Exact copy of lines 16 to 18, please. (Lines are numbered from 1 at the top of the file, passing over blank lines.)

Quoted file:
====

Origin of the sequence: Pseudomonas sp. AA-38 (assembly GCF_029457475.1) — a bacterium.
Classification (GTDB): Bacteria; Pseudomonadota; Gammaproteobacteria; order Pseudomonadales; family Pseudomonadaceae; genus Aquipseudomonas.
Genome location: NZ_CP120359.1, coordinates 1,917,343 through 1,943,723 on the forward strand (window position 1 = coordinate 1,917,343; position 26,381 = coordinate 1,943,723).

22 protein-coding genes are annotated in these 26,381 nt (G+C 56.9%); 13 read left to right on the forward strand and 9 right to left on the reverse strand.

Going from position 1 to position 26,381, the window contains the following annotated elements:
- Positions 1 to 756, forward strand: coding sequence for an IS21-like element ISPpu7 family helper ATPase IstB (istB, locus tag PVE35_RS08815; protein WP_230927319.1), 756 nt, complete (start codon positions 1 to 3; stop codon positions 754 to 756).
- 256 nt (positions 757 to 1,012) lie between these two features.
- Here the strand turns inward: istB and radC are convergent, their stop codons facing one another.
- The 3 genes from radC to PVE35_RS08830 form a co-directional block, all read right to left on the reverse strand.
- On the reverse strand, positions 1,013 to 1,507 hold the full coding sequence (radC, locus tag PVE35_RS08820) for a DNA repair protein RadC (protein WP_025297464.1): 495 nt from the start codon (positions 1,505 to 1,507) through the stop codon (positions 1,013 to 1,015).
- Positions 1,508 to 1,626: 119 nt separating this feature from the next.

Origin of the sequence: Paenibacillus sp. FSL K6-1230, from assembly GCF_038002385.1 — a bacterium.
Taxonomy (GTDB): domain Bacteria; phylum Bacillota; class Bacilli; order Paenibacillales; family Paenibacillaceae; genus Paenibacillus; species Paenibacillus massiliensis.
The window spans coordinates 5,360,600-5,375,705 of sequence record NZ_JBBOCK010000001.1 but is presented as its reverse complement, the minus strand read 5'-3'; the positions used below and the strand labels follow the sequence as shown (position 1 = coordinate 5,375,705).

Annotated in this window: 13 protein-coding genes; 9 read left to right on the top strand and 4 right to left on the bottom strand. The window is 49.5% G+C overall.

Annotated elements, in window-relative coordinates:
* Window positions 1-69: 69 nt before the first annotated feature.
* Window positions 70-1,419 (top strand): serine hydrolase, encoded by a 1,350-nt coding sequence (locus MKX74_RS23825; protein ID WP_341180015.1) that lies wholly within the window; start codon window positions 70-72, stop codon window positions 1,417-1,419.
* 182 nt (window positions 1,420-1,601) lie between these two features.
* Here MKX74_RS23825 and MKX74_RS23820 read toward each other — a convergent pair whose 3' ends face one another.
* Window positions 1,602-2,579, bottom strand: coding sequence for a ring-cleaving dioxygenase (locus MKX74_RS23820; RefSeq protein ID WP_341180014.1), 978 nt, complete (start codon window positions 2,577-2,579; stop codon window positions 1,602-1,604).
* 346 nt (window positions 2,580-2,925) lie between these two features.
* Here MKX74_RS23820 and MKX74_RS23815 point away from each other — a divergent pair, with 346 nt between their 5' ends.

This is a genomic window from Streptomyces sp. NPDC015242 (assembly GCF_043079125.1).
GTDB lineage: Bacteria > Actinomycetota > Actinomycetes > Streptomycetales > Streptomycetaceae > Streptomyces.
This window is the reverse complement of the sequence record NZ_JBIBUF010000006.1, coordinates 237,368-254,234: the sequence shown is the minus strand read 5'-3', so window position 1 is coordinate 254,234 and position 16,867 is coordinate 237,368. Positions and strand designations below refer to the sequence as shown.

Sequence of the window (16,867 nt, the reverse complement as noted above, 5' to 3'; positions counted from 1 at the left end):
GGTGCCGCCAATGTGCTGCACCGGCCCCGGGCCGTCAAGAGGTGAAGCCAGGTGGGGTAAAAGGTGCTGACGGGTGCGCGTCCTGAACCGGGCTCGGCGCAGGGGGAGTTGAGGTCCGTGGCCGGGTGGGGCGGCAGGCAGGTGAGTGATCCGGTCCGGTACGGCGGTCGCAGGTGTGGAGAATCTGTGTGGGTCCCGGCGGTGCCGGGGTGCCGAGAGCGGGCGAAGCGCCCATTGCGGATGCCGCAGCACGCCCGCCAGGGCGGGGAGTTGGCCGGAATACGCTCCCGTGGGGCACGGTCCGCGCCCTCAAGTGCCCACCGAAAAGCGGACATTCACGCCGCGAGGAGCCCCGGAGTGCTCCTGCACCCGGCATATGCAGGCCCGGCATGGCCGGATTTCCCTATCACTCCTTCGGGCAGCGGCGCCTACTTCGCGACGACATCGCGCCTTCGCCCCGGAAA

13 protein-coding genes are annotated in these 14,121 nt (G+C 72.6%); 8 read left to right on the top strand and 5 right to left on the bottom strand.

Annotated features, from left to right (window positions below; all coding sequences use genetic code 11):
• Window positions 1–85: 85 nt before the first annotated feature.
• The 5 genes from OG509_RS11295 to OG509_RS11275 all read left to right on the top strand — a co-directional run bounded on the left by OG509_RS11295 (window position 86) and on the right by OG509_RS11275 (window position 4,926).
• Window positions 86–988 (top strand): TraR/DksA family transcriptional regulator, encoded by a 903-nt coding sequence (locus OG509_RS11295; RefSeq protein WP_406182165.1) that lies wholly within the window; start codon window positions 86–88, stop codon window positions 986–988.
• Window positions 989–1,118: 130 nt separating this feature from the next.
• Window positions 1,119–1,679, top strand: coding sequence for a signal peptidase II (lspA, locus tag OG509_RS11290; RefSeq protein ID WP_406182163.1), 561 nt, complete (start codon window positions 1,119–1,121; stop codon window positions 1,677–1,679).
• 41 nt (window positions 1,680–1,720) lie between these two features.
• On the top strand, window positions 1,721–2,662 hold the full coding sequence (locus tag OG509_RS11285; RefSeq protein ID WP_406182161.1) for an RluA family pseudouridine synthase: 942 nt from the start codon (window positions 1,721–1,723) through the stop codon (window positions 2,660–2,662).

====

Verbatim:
Annotated elements, in window-relative coordinates:
* Window positions 1-69: 69 nt before the first annotated feature.
* Window positions 70-1,419 (top strand): serine hydrolase, encoded by a 1,350-nt coding sequence (locus MKX74_RS23825; protein ID WP_341180015.1) that lies wholly within the window; start codon window positions 70-72, stop codon window positions 1,417-1,419.